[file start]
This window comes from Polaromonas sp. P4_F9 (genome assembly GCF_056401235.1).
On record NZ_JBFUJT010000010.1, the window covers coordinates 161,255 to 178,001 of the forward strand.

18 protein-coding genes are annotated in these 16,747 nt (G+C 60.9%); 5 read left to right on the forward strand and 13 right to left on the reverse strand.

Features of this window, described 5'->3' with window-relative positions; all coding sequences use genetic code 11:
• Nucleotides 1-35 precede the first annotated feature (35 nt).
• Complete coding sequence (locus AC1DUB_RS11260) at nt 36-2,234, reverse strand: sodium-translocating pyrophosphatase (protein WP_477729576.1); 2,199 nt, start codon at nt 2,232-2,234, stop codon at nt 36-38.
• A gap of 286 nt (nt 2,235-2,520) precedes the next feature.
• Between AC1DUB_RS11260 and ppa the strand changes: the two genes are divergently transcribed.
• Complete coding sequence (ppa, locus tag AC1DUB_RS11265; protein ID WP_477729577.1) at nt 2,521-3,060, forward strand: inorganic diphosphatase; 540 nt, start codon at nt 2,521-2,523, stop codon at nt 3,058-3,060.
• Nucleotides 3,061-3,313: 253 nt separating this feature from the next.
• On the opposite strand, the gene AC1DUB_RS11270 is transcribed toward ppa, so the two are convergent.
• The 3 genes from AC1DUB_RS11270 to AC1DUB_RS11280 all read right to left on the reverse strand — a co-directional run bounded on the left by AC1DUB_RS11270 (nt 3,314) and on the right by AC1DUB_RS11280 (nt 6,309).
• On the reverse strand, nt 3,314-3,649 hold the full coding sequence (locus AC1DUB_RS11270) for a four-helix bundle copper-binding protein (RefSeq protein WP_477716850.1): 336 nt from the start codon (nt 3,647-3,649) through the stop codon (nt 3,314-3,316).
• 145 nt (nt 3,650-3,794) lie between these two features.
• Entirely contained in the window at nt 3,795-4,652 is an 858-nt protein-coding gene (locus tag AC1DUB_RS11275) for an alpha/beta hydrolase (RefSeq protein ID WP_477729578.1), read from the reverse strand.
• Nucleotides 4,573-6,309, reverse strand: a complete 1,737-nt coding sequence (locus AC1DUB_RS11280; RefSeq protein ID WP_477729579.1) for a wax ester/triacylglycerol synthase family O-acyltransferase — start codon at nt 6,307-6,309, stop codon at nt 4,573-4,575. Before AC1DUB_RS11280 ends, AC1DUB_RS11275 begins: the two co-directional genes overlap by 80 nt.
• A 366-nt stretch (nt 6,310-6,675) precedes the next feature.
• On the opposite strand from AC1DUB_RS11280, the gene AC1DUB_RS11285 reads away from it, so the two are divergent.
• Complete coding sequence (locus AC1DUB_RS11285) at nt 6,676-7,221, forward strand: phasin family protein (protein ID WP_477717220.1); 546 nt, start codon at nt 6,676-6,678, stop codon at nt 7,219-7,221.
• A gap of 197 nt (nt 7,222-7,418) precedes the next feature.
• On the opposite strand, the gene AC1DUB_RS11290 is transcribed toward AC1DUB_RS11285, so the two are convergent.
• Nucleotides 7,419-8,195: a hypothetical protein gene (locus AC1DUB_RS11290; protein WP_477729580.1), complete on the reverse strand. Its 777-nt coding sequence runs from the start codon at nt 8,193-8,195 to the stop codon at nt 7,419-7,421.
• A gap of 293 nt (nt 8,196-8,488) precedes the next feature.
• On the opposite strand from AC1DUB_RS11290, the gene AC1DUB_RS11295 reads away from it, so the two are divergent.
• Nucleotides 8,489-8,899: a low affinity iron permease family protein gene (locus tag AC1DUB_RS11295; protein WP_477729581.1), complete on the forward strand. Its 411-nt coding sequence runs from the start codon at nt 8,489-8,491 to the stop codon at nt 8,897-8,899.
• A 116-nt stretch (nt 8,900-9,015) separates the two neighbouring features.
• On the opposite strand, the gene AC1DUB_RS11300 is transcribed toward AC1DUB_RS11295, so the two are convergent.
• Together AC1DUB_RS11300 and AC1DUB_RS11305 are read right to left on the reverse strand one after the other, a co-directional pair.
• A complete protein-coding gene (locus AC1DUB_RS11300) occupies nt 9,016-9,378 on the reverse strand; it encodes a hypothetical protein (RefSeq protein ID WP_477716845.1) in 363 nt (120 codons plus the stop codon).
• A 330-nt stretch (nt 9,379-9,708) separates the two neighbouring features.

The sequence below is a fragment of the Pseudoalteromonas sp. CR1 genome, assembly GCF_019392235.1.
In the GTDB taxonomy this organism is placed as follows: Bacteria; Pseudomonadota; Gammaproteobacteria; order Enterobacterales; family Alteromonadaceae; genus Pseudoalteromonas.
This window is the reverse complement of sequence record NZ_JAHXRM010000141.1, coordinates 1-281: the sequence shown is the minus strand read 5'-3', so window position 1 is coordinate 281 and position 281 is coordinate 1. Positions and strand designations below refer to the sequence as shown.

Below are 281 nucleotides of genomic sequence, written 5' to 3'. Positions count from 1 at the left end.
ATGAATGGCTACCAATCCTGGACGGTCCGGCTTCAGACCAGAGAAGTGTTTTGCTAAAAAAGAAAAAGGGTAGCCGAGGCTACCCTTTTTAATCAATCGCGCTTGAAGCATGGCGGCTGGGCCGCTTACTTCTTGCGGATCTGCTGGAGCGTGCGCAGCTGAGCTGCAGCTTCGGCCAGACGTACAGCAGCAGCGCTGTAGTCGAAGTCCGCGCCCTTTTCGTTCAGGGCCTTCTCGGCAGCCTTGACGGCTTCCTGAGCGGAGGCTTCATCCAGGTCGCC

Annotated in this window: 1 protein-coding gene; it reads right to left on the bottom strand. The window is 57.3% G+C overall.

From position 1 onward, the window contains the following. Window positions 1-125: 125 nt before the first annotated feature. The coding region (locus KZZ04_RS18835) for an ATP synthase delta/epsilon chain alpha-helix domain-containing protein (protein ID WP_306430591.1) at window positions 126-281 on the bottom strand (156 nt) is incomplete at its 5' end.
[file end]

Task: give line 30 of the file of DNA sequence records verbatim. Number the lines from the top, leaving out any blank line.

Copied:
• A 330-nt stretch (nt 9,379-9,708) separates the two neighbouring features.